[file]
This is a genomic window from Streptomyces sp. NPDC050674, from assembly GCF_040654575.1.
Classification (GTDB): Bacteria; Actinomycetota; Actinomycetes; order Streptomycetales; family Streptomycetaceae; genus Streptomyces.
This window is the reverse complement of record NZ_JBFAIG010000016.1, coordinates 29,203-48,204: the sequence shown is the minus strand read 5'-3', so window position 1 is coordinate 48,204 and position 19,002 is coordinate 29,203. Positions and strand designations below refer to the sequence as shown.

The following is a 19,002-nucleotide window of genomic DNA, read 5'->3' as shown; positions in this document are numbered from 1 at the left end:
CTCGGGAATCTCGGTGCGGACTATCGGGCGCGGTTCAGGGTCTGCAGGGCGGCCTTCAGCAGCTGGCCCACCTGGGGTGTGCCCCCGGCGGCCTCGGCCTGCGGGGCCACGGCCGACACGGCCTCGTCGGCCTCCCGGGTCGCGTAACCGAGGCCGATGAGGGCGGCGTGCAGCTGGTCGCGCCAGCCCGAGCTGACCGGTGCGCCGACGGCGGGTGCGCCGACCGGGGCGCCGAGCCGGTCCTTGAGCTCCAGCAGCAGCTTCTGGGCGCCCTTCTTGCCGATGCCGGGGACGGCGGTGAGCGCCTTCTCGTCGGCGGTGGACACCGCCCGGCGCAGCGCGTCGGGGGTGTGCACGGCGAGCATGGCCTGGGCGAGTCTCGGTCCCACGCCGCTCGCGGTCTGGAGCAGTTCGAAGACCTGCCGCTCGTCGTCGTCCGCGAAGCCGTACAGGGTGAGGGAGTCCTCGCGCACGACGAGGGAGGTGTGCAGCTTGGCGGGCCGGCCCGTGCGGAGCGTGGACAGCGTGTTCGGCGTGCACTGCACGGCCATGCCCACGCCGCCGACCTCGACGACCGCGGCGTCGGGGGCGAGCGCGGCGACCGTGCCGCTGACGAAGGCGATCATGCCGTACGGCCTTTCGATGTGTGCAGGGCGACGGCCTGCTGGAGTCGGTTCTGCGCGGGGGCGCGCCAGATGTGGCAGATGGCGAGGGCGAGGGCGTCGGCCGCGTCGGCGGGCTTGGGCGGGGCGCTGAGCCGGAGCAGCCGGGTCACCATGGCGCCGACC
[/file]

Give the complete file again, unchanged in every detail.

This is a genomic window from Streptomyces sp. NPDC050674, from assembly GCF_040654575.1.
Classification (GTDB): Bacteria; Actinomycetota; Actinomycetes; order Streptomycetales; family Streptomycetaceae; genus Streptomyces.
This window is the reverse complement of record NZ_JBFAIG010000016.1, coordinates 29,203-48,204: the sequence shown is the minus strand read 5'-3', so window position 1 is coordinate 48,204 and position 19,002 is coordinate 29,203. Positions and strand designations below refer to the sequence as shown.

The following is a 19,002-nucleotide window of genomic DNA, read 5'->3' as shown; positions in this document are numbered from 1 at the left end:
CTCGGGAATCTCGGTGCGGACTATCGGGCGCGGTTCAGGGTCTGCAGGGCGGCCTTCAGCAGCTGGCCCACCTGGGGTGTGCCCCCGGCGGCCTCGGCCTGCGGGGCCACGGCCGACACGGCCTCGTCGGCCTCCCGGGTCGCGTAACCGAGGCCGATGAGGGCGGCGTGCAGCTGGTCGCGCCAGCCCGAGCTGACCGGTGCGCCGACGGCGGGTGCGCCGACCGGGGCGCCGAGCCGGTCCTTGAGCTCCAGCAGCAGCTTCTGGGCGCCCTTCTTGCCGATGCCGGGGACGGCGGTGAGCGCCTTCTCGTCGGCGGTGGACACCGCCCGGCGCAGCGCGTCGGGGGTGTGCACGGCGAGCATGGCCTGGGCGAGTCTCGGTCCCACGCCGCTCGCGGTCTGGAGCAGTTCGAAGACCTGCCGCTCGTCGTCGTCCGCGAAGCCGTACAGGGTGAGGGAGTCCTCGCGCACGACGAGGGAGGTGTGCAGCTTGGCGGGCCGGCCCGTGCGGAGCGTGGACAGCGTGTTCGGCGTGCACTGCACGGCCATGCCCACGCCGCCGACCTCGACGACCGCGGCGTCGGGGGCGAGCGCGGCGACCGTGCCGCTGACGAAGGCGATCATGCCGTACGGCCTTTCGATGTGTGCAGGGCGACGGCCTGCTGGAGTCGGTTCTGCGCGGGGGCGCGCCAGATGTGGCAGATGGCGAGGGCGAGGGCGTCGGCCGCGTCGGCGGGCTTGGGCGGGGCGCTGAGCCGGAGCAGCCGGGTCACCATGGCGCCGACC